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The 'big five' could destroy the tech ecosystem

If Amazon puts retailers out of business, who will advertise on Google and FB?

Conor Sen | Bloomberg 

Amazon could partially disrupt Facebook and Google without ever competing directly with them. (Photo: iSTOCK)
Amazon could partially disrupt Facebook and Google without ever competing directly with them. (Photo: iSTOCK)

How big can the largest get? How completely can they come to dominate the economy? The “big five” — Apple, Alphabet, Microsoft, and —now have a combined valuation of over $3.3 trillion, and make up more than 40 per cent of the value of the Nasdaq 100 index. As the digital economy continues to grow faster than the old economy, it’s hard to see what can stop these juggernauts. Unless reality intrudes.

After all, what exactly is their business? Who are their customers? What role do they play in the economy? Each answer points towards some limit on the size, scale and profitability of these giants.

These are big for a reason: Nearly every aspect of the digital economy touches them in some way or another. We know that and represent a duopoly. We know that is gobbling up more and more of e-commerce. Amazon, and are leaders in providing cloud services. sells high-margin smartphones and other computing devices. Put it all together, and you’re talking about hundreds of billions of dollars of annual revenue and tens of billions of dollars in profits.

What’s forgotten as these seemingly gobble up the rest of the economy is they remain dependent on customers who get value from their services. advertise on and only if they’ve determined it’s more profitable than not doing so. Cloud revenue requires the existence of profitable businesses that need business software and services. Third-party vendors choose to sell on because it’s profitable for them to do so. In other words, for the most part, the “big five” exist at their current size and scale only because they serve a larger underlying economy of profitable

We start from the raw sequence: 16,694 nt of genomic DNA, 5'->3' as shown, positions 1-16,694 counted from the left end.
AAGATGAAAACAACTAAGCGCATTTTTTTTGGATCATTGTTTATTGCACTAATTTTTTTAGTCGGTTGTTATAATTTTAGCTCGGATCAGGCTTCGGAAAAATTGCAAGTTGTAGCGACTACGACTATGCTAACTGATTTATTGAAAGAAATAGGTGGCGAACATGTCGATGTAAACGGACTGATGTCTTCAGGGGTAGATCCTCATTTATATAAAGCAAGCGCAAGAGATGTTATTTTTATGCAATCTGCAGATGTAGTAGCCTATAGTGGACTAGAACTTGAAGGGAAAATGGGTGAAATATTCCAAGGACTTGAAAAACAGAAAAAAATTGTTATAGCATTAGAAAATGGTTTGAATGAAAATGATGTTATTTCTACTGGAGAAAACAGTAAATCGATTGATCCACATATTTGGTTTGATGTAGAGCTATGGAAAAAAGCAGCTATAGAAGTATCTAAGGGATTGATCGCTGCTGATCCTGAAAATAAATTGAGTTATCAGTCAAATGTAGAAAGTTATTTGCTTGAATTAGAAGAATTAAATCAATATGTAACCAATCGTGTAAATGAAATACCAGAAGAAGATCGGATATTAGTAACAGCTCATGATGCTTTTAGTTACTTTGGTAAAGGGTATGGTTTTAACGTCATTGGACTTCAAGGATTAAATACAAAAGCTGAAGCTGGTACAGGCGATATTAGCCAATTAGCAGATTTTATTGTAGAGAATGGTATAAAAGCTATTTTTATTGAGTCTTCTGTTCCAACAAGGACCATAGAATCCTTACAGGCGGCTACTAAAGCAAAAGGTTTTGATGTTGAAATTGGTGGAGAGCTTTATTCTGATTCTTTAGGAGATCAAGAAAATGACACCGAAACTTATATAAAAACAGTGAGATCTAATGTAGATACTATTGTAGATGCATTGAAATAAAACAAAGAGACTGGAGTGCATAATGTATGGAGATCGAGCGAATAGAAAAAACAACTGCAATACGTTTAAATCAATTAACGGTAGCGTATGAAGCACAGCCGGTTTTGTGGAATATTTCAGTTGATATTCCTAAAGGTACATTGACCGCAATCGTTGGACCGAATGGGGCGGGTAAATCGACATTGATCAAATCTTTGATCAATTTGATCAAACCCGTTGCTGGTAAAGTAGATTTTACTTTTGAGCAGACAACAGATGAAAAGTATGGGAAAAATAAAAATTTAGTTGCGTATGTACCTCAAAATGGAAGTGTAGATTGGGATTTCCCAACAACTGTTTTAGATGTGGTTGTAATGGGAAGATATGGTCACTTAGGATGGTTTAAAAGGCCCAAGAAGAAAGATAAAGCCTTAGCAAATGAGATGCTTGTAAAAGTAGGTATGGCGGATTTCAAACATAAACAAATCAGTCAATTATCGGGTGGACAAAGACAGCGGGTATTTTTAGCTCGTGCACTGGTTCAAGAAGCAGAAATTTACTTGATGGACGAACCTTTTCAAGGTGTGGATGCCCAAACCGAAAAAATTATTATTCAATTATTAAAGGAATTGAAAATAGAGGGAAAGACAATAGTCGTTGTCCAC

But the disruptive nature of the raises questions about how much they can grow. Because, in a sense, at some point they’ll only be able to grow by putting some of their customers out of business either directly or indirectly. Consider a couple of examples. Blue Apron, a meal delivery company that went public this year, has been a prolific advertiser online. If came out with a competing service that put them out of business, and would lose out on some advertising revenue, and and (and Amazon) might lose some cloud revenue. Another company, Fossil Group, has struggled mightily over the past several quarters as consumers have bought fewer watches, perhaps in part because of the Watch. If the Watch disrupts Fossil, and would lose ad sales from Fossil, and would lose Fossil watch sales as well.

The retail vision put out by some tech optimists would be devastating to overall advertising revenue. Imagine it in the extreme: If put all physical retail stores out of business, and private-label goods replaced all branded goods, you’d kill the source of a large swath of advertising demand. In a sense, could partially disrupt and without ever competing directly with them.
 
These tech platforms and the they serve exist in an ecosystem, where there must be some sort of balance. Profitable can allocate only so much of their revenue to advertising, cloud services, information technology and the like.

First Published: Thu, November 16 2017. 22:38 IST
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